Six years later, at the age of twenty-two, while driving to purchase birthday and Christmas presents for my newlywed husband and family, I experienced another grand mal seizure. Wrecking my car. Crashing into fences and eventually colliding with a tree. This time, I would be diagnosed with epilepsy. This time, seizures were going to be a frequent visitor in my life. This time, life would change drastically. This time there was plenty of testing and answers. I have epilepsy for unknown reasons,

In about 60 percent of epilepsy cases, there is no known cause.

and my official diagnosis, after numerous tests, medications and medication adjustments, would be Refractory Epilepsy.

In the beginning of my diagnosis, I struggled to find the miracles. I could not find a single one because a vale of depression, anger and reminiscing days prior to my diagnosis stood before me. With relentless prayer, loving help from my spouse and family, that vale was torn away and miracles washed over me like a cool tide. Breathing hope and faith into my heart, mind and soul.

The Miracle:

I survived the car accident/seizure. I am alive. I am so grateful to be alive because it could have been much worse. I may have lost my car, job, our very first home as husband and wife but I still have what matters to me the most. My Father in Heaven, my spouse and my family. I can always be assured that they will be with me through the journey. My devastating diagnosis became a blessing in disguise as my calling was revealed. My husband and I soon began our organization, The Epilepsy Network (TEN) for those diagnosed, families, friends, caregivers, anyone affected by epilepsy to come together as a community to learn and share their experiences. I began to write about my journey living with epilepsy and officially became an epilepsy blogger.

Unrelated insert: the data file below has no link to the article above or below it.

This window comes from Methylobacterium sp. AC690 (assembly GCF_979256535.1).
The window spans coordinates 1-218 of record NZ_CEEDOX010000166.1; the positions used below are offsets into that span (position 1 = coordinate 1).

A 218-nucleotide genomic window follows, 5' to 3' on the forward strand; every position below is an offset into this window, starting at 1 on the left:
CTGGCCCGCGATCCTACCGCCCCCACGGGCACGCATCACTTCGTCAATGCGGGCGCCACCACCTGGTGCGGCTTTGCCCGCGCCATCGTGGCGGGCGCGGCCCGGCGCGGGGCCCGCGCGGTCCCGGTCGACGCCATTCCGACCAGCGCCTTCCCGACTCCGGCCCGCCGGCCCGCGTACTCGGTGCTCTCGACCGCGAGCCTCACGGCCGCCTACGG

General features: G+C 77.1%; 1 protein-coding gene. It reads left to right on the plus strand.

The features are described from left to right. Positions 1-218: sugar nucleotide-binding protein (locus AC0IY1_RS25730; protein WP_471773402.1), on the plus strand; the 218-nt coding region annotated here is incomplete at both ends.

If you believe that an unfortunate circumstance cannot reap any miracles, try taking a few moments to reflect and turn your perspective around. I’m not going to tell you that it’s easy but it is accomplishable. For every negative comment that swirls about, remember that you are a strong root that must continually feed your mind, body and soul, nutrients to keep growing mighty in the journey to a cure.